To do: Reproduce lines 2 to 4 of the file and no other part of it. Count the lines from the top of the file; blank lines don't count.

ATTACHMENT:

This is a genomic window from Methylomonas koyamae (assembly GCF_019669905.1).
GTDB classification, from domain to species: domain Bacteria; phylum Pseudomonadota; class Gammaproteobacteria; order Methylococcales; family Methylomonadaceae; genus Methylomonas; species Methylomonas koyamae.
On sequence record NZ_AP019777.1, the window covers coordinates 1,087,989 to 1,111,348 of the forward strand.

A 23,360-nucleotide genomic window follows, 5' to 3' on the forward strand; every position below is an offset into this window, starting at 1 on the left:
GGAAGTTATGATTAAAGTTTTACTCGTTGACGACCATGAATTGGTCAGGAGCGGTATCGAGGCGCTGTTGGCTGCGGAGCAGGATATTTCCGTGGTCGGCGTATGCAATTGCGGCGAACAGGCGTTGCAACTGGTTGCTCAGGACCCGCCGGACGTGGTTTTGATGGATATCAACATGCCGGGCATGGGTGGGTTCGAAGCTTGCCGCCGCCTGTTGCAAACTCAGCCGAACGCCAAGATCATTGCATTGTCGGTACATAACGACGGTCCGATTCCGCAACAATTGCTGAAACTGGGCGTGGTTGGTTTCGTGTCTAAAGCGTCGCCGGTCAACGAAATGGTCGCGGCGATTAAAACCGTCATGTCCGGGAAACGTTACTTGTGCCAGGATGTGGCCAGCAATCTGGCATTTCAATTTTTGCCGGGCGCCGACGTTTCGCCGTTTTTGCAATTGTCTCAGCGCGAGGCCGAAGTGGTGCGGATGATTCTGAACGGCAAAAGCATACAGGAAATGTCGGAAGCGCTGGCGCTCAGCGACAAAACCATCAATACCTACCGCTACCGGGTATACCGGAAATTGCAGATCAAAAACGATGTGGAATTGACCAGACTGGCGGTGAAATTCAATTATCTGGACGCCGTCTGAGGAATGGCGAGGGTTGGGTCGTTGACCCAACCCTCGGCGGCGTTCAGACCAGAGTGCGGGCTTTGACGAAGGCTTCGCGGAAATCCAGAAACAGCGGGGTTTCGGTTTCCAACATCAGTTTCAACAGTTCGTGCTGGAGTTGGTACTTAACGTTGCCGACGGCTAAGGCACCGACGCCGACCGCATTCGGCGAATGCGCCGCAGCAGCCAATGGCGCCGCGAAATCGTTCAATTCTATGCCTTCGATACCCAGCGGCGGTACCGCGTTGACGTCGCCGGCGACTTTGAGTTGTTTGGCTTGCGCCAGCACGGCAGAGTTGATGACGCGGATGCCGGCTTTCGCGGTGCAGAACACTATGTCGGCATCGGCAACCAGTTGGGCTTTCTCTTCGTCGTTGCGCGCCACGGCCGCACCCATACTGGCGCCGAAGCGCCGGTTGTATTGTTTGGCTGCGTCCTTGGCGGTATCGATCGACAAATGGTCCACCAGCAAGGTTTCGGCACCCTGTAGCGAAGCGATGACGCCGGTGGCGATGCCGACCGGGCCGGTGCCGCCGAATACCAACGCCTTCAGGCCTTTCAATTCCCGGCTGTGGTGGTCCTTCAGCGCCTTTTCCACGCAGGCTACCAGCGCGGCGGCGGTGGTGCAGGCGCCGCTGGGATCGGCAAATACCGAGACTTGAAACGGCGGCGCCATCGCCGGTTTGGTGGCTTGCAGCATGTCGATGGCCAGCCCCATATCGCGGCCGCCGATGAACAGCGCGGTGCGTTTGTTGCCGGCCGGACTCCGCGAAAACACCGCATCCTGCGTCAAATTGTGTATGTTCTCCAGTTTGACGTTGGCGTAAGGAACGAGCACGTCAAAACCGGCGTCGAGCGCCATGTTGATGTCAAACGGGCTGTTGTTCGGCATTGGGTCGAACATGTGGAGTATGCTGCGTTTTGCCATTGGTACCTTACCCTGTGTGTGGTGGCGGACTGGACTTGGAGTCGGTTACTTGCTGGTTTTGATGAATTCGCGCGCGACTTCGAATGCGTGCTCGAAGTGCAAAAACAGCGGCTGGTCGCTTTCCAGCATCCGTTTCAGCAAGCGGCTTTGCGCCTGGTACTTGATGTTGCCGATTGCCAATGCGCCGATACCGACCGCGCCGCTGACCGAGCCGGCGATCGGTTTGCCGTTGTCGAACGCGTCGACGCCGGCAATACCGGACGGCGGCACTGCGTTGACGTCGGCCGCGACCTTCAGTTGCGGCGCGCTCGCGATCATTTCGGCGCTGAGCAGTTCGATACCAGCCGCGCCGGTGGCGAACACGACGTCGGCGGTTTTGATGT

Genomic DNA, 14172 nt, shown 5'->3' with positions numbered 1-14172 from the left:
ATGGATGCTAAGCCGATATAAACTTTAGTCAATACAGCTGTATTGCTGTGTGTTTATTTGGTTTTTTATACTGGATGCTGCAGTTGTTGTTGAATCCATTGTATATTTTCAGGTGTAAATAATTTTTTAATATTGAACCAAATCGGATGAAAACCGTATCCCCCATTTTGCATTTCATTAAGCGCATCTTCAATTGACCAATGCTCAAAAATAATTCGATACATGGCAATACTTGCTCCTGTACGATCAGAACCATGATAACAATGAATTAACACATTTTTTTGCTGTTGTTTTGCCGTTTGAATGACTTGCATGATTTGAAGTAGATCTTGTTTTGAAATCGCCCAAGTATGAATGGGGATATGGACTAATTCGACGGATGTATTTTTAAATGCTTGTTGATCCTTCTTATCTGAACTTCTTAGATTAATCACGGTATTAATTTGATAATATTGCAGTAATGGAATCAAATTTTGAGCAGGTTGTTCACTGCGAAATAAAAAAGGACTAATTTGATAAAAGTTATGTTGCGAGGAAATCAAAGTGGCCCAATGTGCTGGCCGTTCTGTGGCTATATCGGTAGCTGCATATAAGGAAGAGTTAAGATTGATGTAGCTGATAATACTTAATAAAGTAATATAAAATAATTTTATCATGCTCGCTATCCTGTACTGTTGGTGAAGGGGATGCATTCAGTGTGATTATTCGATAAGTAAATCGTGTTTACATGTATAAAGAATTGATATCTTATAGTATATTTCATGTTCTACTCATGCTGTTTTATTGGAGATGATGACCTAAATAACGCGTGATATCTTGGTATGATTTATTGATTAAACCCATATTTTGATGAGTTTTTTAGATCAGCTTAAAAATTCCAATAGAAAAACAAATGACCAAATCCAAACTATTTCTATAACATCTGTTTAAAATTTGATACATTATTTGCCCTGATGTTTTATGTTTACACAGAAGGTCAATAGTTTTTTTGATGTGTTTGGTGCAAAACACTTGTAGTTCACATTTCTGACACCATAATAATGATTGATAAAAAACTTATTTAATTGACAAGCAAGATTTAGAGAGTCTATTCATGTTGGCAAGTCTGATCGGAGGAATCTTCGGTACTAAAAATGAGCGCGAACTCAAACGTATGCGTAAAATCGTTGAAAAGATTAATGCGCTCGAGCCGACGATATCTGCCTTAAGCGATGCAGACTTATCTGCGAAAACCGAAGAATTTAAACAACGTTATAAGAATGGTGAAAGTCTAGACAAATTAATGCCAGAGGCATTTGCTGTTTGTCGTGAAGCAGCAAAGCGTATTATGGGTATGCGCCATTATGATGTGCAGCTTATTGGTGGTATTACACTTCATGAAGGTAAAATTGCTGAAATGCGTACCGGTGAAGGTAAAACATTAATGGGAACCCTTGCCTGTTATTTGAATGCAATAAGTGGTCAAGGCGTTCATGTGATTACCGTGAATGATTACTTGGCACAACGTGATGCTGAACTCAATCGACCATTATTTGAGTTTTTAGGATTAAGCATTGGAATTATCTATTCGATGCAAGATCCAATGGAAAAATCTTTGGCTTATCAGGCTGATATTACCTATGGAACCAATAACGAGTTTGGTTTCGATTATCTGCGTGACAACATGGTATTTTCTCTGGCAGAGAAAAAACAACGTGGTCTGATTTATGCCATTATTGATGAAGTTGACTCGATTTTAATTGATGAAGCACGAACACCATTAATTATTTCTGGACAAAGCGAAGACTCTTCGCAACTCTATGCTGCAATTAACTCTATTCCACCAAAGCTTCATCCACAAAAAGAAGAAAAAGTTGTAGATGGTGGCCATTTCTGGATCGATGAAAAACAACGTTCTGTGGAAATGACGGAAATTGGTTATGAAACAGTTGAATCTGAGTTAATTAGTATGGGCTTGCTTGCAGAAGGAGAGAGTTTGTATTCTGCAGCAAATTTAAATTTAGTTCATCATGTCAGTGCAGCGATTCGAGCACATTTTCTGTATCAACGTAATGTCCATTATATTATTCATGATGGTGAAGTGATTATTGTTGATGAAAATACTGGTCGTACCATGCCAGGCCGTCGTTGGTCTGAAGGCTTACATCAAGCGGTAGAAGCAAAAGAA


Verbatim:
GTDB classification, from domain to species: domain Bacteria; phylum Pseudomonadota; class Gammaproteobacteria; order Methylococcales; family Methylomonadaceae; genus Methylomonas; species Methylomonas koyamae.
On sequence record NZ_AP019777.1, the window covers coordinates 1,087,989 to 1,111,348 of the forward strand.

A 23,360-nucleotide genomic window follows, 5' to 3' on the forward strand; every position below is an offset into this window, starting at 1 on the left: